Walro v. Lee (In re Lee)

(S.D. Ind. Feb. 13, 2017)

The district court affirms the bankruptcy court’s judgment in favor of the trustee in this fraudulent transfer action. The district court rejects the defendant’s arguments that the bankruptcy court relied too heavily on a trust document and state court judgment for the finding of fraud. The bankruptcy court did not abuse its discretion by entering a money judgment for the value of the shares at the time of the transfer rather than ordering that the shares be returned (at their depreciated value). The bankruptcy court also did not commit clear error in valuing the shares. Opinion below.

Judge: Young

Attorneys for Trustee: Rubin & Levin PC, John M. Rogers

Appellant: Pro Se

2017-02-13-in-re-lee

Author: Matt Lindblom

Indiana Department of Workforce Development v. Burge (In re Burge)

(Bankr. S.D. Ind. Feb. 2, 2017)

The bankruptcy court makes additional findings of fact following the appeal and remand. The court’s original judgment stands, as the court concludes again that the plaintiff failed to prove that the debtor should have known of the fraud committed with his accounts. Opinion below

Prior opinion summary: click here

Judge: Carr

Attorneys for Plaintiff: Jackson Kelly, PLLC, Spencer W. Tanner; Office of the Attorney General, Heather M. Crockett, Maricel E.V. Skiles

Attorneys for Debtor: Redman Ludwig, Keith Eirik Gifford

2017-02-02-in-re-burge

Author: Matt Lindblom

Federal Insurance Company v. Woods (In re Woods)

(Bankr. W.D. Ky. Sep. 16, 2016)

The bankruptcy court grants in part the plaintiffs’ motion for summary judgment in this nondischargeability action. The court denies the motion as to the amount of damages. The debtor admitted to committing the fraud and embezzlement while employed by the plaintiff car dealer. Thus, the court finds that the elements in 11 U.S.C. 523(a)(6) are satisfied, as the undisputed facts established that the debt arose from the willful and malicious injury by the debtor. However, Kentucky’s statute of repose for fraud claims creates an issue as to how much of the loss can be attributed to acts committed within the ten-year repose period. Opinion below.

Judge: Stout

Attorney for plaintiffs: Stoll Keenon Ogden PLLC, Adam Mastin Back

Attorney for debtor: Lowen & Morris, Jan C. Morris

Author: Matt Lindblom

2016-09-16-in-re-woods

Siragusa v. Collazo (In re Collazo)

(7th Cir. Apr. 5, 2016)

The Seventh Circuit affirms the decision of the bankruptcy court dismissing some of the creditors’ nondischargeability claims because the claims were based on alleged fraud occurring outside the applicable Illinois five-year limitations period. The court reverses the dismissal of one of the claims because it was not clear that the creditor had notice of the fraud to start the limitations period. The court also remands so that a money judgment can be entered, as the bankruptcy court’s concerns that it did not have jurisdiction to do so were addressed in the Supreme Court’s Wellness and Arkison decisions. Opinion below.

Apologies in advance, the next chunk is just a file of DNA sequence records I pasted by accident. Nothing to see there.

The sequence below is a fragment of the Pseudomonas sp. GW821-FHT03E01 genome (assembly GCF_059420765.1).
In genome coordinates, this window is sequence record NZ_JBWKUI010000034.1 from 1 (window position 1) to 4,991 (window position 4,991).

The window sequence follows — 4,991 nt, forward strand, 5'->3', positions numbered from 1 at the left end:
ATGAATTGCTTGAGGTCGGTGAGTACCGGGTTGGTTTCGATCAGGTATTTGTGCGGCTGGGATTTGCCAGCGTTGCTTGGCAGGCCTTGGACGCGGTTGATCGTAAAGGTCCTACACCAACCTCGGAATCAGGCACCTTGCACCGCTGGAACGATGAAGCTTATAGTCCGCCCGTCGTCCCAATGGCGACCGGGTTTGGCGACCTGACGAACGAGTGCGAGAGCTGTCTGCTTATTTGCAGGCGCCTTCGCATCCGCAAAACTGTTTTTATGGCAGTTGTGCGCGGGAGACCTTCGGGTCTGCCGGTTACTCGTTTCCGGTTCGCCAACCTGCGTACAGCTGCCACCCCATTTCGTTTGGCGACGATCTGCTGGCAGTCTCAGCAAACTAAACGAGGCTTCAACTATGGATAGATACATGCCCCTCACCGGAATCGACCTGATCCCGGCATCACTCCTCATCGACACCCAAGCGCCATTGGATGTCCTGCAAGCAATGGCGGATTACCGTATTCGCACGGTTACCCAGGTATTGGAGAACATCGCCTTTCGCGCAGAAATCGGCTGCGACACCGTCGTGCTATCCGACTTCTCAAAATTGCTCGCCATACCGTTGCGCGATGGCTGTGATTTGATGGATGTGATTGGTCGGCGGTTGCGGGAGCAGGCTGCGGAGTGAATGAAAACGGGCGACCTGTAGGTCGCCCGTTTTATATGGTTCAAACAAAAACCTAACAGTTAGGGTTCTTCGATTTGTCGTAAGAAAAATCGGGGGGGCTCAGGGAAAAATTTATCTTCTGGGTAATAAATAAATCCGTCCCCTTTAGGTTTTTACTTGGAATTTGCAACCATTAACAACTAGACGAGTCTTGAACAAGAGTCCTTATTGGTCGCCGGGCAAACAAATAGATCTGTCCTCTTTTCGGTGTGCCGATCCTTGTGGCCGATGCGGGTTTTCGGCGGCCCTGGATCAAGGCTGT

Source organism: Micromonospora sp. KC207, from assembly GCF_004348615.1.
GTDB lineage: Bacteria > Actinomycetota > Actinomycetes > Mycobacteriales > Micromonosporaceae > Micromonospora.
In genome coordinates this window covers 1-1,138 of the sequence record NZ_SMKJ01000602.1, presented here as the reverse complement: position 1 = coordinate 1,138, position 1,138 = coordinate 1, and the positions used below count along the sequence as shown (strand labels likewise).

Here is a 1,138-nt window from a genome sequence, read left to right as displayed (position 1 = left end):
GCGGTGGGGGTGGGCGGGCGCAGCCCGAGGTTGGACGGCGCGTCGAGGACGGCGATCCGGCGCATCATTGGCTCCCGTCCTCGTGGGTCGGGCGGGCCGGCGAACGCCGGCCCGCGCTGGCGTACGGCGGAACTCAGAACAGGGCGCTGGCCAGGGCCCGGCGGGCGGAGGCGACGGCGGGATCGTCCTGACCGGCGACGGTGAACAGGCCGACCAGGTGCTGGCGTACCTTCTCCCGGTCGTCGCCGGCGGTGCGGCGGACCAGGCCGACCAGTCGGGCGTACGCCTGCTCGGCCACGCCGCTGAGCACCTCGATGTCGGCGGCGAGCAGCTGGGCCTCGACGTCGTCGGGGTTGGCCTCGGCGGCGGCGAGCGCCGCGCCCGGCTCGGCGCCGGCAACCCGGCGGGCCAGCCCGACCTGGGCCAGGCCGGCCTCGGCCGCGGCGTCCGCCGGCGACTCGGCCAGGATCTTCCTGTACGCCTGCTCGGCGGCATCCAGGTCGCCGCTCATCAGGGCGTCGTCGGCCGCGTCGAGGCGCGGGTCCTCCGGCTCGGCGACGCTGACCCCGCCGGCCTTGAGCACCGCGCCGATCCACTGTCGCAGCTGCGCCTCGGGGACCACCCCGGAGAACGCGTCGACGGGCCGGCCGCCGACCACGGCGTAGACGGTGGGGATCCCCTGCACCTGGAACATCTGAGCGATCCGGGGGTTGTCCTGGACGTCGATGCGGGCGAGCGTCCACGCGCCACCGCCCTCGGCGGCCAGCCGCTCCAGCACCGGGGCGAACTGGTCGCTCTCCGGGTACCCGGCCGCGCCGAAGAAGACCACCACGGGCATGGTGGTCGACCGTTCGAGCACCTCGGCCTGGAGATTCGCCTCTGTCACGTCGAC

Judge: Posner

Attorney for Debtor: David Robert Herzog

Attorney for Creditors: Patrick Gerard Cooke

2016-04-05 – in re collazo

Author: Matt Lindblom

Leonard v. RDLG, LLC (In re Leonard)

(6th Cir. Mar. 28, 2016)

The Sixth Circuit affirms the order granting summary judgment to the creditor, finding a debt nondischargeable under 11 U.S.C. § 523(a)(2)(A). Summary judgment was appropriate because the debtor was collaterally estopped from defending against the fraud claim. The creditor had obtained a default judgment against the debtor, post-petition, in another court as a sanction. The court holds that the entry of the default judgment was not a violation of the automatic stay. Opinion below.

Judge: Boggs

Attorney for Debtor: Jonathan Rudman Bunn

Attorney for Creditor: Rayburn, Cooper & Durham, Ross R. Fulton, David J. Fulton

2016-03-28 – in re leonard

Author: Matt Lindblom

Waldman v. Stone

(W.D. Ky. Jan. 15, 2016)

On remand from the Sixth Circuit, the district court apportions fault 50/50 between the two defendants (pursuant to KRS 411.182) and reduces the punitive damage award proportionally with the reduction of compensatory damages. The court also finds that the punitive damages should be apportioned 50/50. The two defendants had conspired to defraud the debtor of his interest in his business entity. Opinion below.

 

2016-01-15 – waldman v stone

Author: Matt Lindblom

MERV Properties, L.L.C. v. Forcht Bancorp, Inc. (In re MERV Properties, L.L.C.)

(6th Cir. B.A.P. Oct. 6, 2015)

The Sixth Circuit B.A.P. affirms the bankruptcy court’s order granting summary judgment in favor of the bank. The debtor brought claims against the bank following the debtor’s default on the loan after its Chapter 11 plan was confirmed. The debtor alleged fraud and collusion against the bank and others. The bank moved to dismiss the claims based on a release provision in a forbearance agreement that had been executed by the debtor, and the bankruptcy court granted the motion. On appeal, the court rejects the debtor’s argument that it should have been allowed time to conduct discovery because that issue was not preserved for appeal. The court also holds that the debtor failed to show that there exists a dispute of material fact as to the validity of the release. The adverse interest exception did not apply because the forbearance agreement provided benefits to the debtor. Finally, the court holds that the forbearance agreement was not unconscionable under Kentucky law. Opinion below.

2015-10-06 – merv properties v forcht bancorp

Author: Matt Lindblom